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This threat forces the brain to be on alert and suspicious all the time. Your brain learns that it needs to be on high alert at all times, to search the environment for danger. 

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The brain is not designed to be in this state for a prolonged periods of time and damage can occur to the way the brain assesses the possibility and level of potential threats for years to come.

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There are domestic abuse situations which involve financial abuse. People are controlled financially and cannot take care of their own needs. This kind of abuse can keep the victim feeling trapped into the relationship, because they have no means to support themselves on their own. 

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I lived in an abuse situation years ago in which I had to go without heat for most of a very cold winter.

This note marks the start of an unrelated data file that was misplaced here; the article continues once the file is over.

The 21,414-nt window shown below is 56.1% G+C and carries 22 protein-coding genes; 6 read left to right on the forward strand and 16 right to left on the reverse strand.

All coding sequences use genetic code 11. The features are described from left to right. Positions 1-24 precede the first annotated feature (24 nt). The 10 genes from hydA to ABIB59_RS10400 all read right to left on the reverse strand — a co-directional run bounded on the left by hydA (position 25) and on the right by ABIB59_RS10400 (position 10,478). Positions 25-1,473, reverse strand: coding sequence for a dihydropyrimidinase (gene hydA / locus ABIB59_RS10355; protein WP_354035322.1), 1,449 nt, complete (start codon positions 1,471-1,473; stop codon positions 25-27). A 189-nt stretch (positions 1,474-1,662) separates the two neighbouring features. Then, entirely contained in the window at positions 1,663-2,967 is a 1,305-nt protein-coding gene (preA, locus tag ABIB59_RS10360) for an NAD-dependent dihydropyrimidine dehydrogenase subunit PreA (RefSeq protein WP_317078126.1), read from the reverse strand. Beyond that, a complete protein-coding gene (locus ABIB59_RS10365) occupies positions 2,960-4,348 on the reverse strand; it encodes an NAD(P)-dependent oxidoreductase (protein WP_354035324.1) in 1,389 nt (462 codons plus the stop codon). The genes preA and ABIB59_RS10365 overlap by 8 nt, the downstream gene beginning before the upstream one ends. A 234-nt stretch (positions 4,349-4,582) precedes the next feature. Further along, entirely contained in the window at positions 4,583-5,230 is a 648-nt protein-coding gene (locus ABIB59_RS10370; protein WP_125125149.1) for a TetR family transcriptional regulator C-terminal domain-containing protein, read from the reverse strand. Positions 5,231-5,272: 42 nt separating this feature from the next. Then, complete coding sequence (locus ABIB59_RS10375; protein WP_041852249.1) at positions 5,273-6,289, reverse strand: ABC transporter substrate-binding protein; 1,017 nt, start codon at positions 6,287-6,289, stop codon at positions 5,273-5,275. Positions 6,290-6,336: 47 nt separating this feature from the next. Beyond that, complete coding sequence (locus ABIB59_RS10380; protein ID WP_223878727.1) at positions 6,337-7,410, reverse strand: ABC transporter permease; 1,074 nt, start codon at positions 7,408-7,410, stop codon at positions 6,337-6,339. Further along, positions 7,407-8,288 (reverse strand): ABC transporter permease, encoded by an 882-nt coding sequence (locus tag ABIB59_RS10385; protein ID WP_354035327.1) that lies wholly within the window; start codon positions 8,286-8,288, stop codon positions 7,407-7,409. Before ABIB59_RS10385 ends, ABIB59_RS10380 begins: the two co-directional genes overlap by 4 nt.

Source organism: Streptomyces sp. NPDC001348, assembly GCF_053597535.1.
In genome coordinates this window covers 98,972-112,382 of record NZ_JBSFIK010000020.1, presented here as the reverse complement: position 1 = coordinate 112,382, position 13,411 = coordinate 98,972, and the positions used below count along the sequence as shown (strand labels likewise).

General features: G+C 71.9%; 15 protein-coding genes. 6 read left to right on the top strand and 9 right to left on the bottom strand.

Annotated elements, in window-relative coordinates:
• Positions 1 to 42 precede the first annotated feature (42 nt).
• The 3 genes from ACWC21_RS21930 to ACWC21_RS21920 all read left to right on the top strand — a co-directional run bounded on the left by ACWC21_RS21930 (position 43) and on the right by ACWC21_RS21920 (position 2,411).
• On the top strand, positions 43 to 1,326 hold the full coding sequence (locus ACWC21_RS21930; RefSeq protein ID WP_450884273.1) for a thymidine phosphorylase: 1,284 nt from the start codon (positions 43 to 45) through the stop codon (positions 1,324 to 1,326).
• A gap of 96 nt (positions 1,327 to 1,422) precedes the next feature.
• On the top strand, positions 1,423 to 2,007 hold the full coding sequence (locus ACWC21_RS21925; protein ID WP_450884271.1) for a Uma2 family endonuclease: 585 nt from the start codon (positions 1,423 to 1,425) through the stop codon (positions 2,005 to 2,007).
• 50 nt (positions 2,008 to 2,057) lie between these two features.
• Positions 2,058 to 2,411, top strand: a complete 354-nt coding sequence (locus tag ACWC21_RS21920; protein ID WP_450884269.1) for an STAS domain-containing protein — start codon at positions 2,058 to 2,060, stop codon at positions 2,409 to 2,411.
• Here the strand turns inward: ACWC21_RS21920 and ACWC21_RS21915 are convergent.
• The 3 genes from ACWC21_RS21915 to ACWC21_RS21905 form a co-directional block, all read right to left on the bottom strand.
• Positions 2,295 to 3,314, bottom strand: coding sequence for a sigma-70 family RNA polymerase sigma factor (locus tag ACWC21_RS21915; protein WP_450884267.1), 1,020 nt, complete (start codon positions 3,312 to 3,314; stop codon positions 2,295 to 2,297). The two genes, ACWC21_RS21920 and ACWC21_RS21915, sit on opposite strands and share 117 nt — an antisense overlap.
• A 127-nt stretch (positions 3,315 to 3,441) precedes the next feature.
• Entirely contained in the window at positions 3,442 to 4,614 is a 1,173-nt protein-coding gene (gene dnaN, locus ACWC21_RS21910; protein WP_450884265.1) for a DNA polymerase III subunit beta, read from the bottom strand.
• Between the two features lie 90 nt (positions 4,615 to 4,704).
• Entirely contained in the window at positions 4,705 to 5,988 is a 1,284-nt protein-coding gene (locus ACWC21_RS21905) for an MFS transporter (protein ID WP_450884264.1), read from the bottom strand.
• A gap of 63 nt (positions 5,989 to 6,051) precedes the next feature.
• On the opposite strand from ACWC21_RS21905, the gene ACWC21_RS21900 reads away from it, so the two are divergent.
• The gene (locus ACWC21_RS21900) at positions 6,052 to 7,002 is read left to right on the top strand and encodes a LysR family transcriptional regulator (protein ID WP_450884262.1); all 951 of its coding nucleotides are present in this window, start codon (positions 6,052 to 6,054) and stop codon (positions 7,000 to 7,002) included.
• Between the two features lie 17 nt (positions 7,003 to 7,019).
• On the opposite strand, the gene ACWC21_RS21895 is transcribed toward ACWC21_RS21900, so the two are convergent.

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My money was controlled and I was not “allowed” to purchase heating oil. I still fear the cold and fee post traumatic stress reaction when the winter season begins to make its way into my state.

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When a person is not taken care of and not permitted to take care of themselves, it causes a trauma.

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It is terrifying to feel that you are in danger of freezing, going hungry, going without medical care and any other basic needs. When someone denies you basic human needs it is frightening and creates a horrible feeling of vulnerability.